I drove a normal car yesterday

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squeaker
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Re: I drove a normal car yesterday

Postby squeaker » 27 May 2019, 10:39am

Mick F wrote:Valves are electrically driven too, so no cam belt or chain.
Really? :shock: My, things have moved on. I knew valve timing was electrically controlled, but thought the heavy mechanical work was still done by the camshaft... :wink:
"42"

Bonefishblues
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Re: I drove a normal car yesterday

Postby Bonefishblues » 27 May 2019, 10:46am

Mick F wrote:
pwa wrote:My Golf has the light switch on the dash to the right and it isn't a problem. I've never thought of it as an issue.

It also has the arrow thing to indicate when it thinks i should change gear, and I ignore it because half of the time it is wrong. Like when I select third because I see a 30 sign ahead and want to slow down and stay slowed. I also do the same sort of thing in slow moving traffic so that every time I lift my foot off the gas I get an immediate braking effect even before my foot reaches the brake pedal. The arrow thing on the dash doesn't understand that sort of thing.
Never driven a VW.

Oh yes I have!
We rented a Beetle in circa 1975 from Hertz in Edinburgh.



As for gears, I always state the mantra about speed limits.
3rd in a 30, and 4th in a 40.

Can't do that with an automatic, and obviously can't do that with a Hybrid or EV.

Yes you can Mick

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Lance Dopestrong
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Re: I drove a normal car yesterday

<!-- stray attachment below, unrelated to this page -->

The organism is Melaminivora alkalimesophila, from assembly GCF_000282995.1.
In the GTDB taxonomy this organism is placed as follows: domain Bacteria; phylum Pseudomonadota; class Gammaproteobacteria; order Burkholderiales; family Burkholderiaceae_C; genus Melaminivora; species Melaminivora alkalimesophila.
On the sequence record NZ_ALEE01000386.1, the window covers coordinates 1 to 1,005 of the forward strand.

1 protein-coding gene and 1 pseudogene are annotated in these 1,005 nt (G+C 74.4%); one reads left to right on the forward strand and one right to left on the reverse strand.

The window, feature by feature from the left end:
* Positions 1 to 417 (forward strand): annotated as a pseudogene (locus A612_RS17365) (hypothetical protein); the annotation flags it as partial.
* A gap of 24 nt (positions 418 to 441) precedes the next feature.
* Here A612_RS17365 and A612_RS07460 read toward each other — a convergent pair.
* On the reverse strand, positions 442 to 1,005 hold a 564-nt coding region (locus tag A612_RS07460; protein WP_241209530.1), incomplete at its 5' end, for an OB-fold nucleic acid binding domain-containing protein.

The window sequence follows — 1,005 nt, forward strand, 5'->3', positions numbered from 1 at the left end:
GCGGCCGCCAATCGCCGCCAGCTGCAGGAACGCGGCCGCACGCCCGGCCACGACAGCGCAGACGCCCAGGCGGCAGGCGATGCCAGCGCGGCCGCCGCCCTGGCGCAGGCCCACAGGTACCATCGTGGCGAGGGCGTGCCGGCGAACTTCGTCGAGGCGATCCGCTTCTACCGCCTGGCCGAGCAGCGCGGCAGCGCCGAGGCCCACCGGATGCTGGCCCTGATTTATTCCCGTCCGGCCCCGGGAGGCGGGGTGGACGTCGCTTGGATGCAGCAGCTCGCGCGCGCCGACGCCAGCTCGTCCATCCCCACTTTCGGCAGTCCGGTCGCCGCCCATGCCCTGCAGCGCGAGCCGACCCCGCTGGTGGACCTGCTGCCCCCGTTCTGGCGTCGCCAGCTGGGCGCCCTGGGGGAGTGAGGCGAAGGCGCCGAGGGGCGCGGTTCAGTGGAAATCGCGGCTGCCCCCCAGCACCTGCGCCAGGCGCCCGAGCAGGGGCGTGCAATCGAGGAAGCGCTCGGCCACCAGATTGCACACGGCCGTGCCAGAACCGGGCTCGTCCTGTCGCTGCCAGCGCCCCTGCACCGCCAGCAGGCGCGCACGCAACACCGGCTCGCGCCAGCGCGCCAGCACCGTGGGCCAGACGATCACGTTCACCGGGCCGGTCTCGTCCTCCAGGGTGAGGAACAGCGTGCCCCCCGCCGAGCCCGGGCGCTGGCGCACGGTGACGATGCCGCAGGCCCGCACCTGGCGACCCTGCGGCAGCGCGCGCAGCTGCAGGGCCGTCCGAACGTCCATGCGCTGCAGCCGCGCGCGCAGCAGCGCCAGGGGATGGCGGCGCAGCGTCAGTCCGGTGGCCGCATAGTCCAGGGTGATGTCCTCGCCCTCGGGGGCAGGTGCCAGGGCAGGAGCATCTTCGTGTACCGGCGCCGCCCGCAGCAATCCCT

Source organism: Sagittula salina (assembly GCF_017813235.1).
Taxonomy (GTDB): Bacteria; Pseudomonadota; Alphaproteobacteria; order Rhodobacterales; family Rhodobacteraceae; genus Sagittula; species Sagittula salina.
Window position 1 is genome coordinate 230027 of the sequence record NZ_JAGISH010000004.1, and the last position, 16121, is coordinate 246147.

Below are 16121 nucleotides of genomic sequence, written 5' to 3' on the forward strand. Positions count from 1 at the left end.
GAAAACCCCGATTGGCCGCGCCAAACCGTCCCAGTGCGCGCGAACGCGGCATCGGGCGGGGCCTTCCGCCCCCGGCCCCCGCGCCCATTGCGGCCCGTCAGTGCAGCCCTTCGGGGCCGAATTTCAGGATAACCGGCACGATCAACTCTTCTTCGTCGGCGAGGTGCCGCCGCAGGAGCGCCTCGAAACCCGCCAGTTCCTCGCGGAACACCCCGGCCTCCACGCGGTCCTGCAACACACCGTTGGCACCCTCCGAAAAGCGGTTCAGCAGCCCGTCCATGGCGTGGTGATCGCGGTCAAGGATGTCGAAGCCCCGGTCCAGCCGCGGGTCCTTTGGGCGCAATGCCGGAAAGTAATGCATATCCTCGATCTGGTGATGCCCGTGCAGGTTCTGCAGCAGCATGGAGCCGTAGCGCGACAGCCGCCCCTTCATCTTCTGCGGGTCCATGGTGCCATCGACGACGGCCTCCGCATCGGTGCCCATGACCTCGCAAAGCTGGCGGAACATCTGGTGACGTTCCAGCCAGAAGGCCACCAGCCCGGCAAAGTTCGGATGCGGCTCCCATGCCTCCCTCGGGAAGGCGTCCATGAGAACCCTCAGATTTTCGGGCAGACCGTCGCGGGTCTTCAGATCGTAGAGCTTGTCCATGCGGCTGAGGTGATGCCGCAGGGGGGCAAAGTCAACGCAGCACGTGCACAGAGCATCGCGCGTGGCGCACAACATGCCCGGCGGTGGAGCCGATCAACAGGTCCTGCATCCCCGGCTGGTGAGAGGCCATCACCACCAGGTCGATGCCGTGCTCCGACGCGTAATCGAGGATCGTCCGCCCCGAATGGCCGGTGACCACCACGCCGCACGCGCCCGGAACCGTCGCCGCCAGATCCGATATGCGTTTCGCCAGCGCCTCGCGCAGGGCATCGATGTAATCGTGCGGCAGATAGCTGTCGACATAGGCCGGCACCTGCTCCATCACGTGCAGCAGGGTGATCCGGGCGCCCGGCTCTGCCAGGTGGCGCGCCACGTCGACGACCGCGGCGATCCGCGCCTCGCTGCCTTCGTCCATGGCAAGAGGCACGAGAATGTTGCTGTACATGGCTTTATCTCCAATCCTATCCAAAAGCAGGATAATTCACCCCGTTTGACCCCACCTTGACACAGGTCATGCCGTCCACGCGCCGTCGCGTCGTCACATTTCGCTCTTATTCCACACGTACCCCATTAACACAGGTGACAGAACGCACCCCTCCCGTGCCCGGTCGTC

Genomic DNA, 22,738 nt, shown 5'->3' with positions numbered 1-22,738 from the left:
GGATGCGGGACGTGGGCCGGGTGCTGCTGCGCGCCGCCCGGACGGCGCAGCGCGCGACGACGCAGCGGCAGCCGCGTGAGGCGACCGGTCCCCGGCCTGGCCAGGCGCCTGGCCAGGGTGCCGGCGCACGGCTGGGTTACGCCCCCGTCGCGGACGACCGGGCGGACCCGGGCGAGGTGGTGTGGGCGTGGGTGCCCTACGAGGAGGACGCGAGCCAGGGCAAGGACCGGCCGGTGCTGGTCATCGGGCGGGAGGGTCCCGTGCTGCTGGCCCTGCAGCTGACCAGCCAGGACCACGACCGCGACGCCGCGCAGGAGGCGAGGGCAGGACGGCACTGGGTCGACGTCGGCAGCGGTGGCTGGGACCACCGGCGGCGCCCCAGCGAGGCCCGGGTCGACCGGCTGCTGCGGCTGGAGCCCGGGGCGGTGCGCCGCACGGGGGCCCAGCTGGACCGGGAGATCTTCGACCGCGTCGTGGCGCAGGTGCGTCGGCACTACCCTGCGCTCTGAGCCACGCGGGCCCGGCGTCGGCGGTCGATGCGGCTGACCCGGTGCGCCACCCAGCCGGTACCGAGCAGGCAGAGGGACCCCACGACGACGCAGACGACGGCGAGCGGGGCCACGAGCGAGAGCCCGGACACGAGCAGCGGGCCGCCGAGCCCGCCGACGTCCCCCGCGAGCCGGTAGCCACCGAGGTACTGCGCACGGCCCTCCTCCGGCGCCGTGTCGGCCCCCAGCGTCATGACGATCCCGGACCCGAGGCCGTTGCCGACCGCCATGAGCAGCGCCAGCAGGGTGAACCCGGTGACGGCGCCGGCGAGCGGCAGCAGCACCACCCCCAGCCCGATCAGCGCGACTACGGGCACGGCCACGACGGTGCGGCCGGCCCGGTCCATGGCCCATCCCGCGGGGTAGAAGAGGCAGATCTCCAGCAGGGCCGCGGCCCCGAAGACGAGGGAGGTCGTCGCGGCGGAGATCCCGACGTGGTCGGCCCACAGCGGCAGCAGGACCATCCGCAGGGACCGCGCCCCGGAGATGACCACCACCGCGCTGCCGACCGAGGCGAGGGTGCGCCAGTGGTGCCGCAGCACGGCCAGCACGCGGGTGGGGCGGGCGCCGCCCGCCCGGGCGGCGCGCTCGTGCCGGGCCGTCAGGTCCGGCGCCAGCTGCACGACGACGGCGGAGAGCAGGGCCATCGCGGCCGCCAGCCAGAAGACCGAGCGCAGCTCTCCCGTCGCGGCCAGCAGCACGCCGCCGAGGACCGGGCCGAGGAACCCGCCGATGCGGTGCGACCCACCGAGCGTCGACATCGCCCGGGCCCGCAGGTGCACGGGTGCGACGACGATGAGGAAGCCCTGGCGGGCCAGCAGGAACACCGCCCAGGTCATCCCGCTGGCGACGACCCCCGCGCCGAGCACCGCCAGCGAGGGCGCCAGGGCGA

Postby Lance Dopestrong » 27 May 2019, 11:21am

squeaker wrote:
Mick F wrote:Valves are electrically driven too, so no cam belt or chain.
Really? :shock: My, things have moved on. I knew valve timing was electrically controlled, but thought the heavy mechanical work was still done by the camshaft... :wink:


Piezo-electric valves and electro-mechanical valves have yet to make it beyond prototypes. Was it LaunchPoint who came closest, but still never made it to market? Honda and Lotus had camless hydraulic valves working in the 80's, but they never attempted to bring them to market. Leaving two strokes and wankel motors aside, valves are still mechanically actuated, albeit those mechanical actuators themselfes are now often subject to a degree of electronic governing.
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Mick F
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Re: I drove a normal car yesterday

Postby Mick F » 27 May 2019, 2:28pm

squeaker wrote:
Mick F wrote:Valves are electrically driven too, so no cam belt or chain.
Really? :shock: My, things have moved on. I knew valve timing was electrically controlled, but thought the heavy mechanical work was still done by the camshaft... :wink:

As far as I understand it, there isn't a camshaft at all.
If there were, how would it be driven?

The engine in our Yaris Hybrid, as well as the Prius, changes from being a simulated Atkinson Cycle to an Otto Cycle as required.
All seemless and unknown to the driver.

This cannot be done with a "variable" camshaft. Better minds than I could explain it no doubt.

https://en.wikipedia.org/wiki/Atkinson_cycle
Mick F. Cornwall

Bonefishblues
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Re: I drove a normal car yesterday